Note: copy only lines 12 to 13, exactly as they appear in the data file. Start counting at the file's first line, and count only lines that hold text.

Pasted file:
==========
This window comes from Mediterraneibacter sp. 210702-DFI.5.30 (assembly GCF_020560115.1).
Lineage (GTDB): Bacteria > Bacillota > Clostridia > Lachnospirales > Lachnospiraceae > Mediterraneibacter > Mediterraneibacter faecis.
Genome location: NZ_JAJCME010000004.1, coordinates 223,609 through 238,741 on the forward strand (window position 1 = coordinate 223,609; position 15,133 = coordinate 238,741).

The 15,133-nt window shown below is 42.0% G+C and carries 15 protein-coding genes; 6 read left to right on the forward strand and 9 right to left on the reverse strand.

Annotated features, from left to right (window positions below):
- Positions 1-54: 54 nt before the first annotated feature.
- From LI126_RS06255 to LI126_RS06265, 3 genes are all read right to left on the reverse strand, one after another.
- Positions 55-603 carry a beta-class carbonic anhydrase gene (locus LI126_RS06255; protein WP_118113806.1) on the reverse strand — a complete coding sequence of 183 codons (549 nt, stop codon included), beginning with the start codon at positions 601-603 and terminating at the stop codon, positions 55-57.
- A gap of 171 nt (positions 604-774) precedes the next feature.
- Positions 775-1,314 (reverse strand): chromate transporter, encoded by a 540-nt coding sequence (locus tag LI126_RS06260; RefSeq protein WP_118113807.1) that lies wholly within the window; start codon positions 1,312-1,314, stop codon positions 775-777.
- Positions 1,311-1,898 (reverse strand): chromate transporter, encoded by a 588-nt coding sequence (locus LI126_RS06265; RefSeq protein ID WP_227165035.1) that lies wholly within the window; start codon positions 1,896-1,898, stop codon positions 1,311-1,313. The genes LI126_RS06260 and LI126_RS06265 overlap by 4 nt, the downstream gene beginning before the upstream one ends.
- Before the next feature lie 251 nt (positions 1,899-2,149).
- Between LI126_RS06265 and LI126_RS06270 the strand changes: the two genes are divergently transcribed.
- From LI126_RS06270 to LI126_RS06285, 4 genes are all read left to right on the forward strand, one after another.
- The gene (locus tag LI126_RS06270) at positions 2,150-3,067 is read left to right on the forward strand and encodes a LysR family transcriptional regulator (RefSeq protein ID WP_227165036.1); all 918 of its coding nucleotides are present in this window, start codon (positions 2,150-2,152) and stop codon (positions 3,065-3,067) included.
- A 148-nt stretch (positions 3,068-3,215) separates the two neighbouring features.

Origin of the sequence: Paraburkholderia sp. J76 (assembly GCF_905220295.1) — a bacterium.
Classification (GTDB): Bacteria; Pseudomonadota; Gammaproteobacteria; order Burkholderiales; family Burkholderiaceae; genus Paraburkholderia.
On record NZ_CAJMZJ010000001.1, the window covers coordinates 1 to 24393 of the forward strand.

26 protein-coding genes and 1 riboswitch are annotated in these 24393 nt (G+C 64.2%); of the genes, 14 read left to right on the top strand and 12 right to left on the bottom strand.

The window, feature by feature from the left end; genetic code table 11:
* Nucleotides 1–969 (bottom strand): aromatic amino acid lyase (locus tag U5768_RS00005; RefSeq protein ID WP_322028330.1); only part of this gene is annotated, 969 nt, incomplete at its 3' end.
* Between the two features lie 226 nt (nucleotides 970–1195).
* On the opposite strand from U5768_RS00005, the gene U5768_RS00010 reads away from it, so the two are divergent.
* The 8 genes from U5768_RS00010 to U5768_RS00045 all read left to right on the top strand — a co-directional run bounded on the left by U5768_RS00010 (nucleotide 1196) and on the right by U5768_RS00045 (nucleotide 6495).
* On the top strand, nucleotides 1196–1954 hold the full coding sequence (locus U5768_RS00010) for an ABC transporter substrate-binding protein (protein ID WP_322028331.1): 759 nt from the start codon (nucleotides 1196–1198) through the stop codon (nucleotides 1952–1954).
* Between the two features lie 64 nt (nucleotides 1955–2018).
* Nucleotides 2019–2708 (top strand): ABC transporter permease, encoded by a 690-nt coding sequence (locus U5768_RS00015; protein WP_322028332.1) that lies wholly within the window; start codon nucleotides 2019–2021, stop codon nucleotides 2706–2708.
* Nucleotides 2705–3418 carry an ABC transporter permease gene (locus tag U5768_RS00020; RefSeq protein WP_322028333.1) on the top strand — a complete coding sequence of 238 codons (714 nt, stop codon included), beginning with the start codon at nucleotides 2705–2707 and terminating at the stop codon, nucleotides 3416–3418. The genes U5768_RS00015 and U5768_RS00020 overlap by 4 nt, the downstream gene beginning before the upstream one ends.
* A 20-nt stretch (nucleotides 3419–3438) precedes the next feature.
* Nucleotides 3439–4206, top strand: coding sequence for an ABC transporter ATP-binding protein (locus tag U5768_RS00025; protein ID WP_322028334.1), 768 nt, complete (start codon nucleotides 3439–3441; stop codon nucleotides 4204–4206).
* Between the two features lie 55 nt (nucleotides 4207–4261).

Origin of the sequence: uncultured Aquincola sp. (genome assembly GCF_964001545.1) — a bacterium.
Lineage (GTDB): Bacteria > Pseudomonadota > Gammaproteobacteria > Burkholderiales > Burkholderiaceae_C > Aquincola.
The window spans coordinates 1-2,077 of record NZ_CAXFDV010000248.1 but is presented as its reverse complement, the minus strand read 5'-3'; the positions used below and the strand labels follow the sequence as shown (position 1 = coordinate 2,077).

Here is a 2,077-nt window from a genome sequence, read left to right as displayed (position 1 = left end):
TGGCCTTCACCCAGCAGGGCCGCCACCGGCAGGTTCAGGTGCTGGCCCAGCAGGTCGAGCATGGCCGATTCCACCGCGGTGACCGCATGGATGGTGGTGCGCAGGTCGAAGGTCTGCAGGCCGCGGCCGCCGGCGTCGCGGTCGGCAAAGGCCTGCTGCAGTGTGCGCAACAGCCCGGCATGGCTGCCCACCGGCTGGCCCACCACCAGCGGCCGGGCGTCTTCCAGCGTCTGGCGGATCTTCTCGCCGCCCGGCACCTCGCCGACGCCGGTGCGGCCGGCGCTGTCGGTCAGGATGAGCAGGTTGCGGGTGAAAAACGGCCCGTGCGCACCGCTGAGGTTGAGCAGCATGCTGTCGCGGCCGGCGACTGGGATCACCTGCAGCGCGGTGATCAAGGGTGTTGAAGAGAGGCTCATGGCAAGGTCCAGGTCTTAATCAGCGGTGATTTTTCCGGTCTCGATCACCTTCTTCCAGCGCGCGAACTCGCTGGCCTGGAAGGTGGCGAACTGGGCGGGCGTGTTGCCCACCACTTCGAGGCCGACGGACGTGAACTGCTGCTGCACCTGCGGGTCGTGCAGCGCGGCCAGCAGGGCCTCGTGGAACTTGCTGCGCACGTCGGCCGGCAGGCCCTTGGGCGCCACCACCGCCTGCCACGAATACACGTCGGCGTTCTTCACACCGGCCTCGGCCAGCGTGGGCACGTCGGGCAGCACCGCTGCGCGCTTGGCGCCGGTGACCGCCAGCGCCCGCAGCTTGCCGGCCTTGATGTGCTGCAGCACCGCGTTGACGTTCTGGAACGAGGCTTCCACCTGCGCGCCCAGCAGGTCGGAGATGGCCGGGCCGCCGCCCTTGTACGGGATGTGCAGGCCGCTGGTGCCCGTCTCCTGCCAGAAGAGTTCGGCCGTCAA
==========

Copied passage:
- Before the next feature lie 251 nt (positions 1,899-2,149).
- Between LI126_RS06265 and LI126_RS06270 the strand changes: the two genes are divergently transcribed.